The high-fashion setting and elaborate department store display practically preclude the need to glance at the price of the soft leather handbag. You know it's expensive. The tag reads: ''Scratches in the leather are evidence that this is real leather.''
This is an example of ''marketing segmentation'' - a technique used by a growing number of American companies to carve out market niches. It is especially popular with those trying to survive in the face of foreign competition.
Three years ago countries such as Taiwan and South Korea captured much of the US leather garment market, sending domestic suppliers scrambling to keep a share of the rest. Employees at the Carr Leather Company in Lynn, Mass., were worried: Would they be laid off, as workers in the auto industry had been?
After a marketing segmentation strategy on the advice of Lawrence Brewster of L. S. Brewster & Co., a Boston consulting firm, Carr's marketing staff looked for a less price-sensitive segment in which to market its product. It hired a fashion consultant to sell retailers and manufacturers on a new look: shoes and accessories of ''nude leather.'' Nude leather does not have the hardening gloss usually used to cover scratches and other imperfections.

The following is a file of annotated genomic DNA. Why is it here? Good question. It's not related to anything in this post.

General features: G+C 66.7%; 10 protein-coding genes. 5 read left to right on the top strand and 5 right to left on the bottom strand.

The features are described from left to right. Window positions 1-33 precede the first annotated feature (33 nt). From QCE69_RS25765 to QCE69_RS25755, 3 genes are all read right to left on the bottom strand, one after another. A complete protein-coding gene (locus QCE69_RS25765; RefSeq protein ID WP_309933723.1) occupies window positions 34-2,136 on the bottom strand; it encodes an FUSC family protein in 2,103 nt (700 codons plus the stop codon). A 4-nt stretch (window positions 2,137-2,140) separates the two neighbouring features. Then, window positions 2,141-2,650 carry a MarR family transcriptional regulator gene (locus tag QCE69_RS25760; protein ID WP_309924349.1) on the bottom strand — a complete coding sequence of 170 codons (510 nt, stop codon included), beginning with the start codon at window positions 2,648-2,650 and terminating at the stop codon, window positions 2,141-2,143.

Today, when many other tanneries in the nation have folded, Carr Leather Company maintains three shifts a day, six days a week, according to marketing director William Gwynn.
''There was a great deal of competition from domestic and foreign imports,'' Mr. Gwynn says. ''In pointing out our assets and recognizing the need in the industry'' for Carr's nude leather, Brewster was instrumental in helping the company become a leader in its special niche, he adds. Now, Gwynn says, ''our other products are starting to gain strength.''
Marketing segmentation is nothing new, says Mr. Brewster. But squeezed by foreign competition and shrinking markets because of the recent recession, companies need more than just a good product to keep or enlarge their market share.
Massive demographic shifts have occurred in the last 10 years. From a relatively homogeneous consumer market of households with a working father, housewife, and two kids, the United States now has a more varied market, with a high proportion of single households and two-earner households, notes John Quelch, assistant professor specializing in consumer marketing at the Harvard Business School. Because of this, he continues, it is important to develop products that are aimed more specifically at a market segment.
Stouffer's Lean Cuisine is an example that was aimed very successfully at the growing two-earner households. It caters to people with very little time for cooking who are willing to pay for the convenience of an easily prepared gourmet meal.
But Brewster says some companies - such as steelmakers - that sell to industrial customers have overlooked specific marketing segmentation strategies that have worked for consumer-oriented producers. Although some ''specialty steel'' operations have developed their own niches, mainstream steel companies continue to do poorly against foreign imports.
Instead of lobbying for protectionist laws from Congress, Brewster argues, steel company executives can succeed against competition from abroad by finding a market niche that takes advantage of foreign companies' weaknesses. He says quick delivery and good relations with customers are examples of strengths that can be leveraged.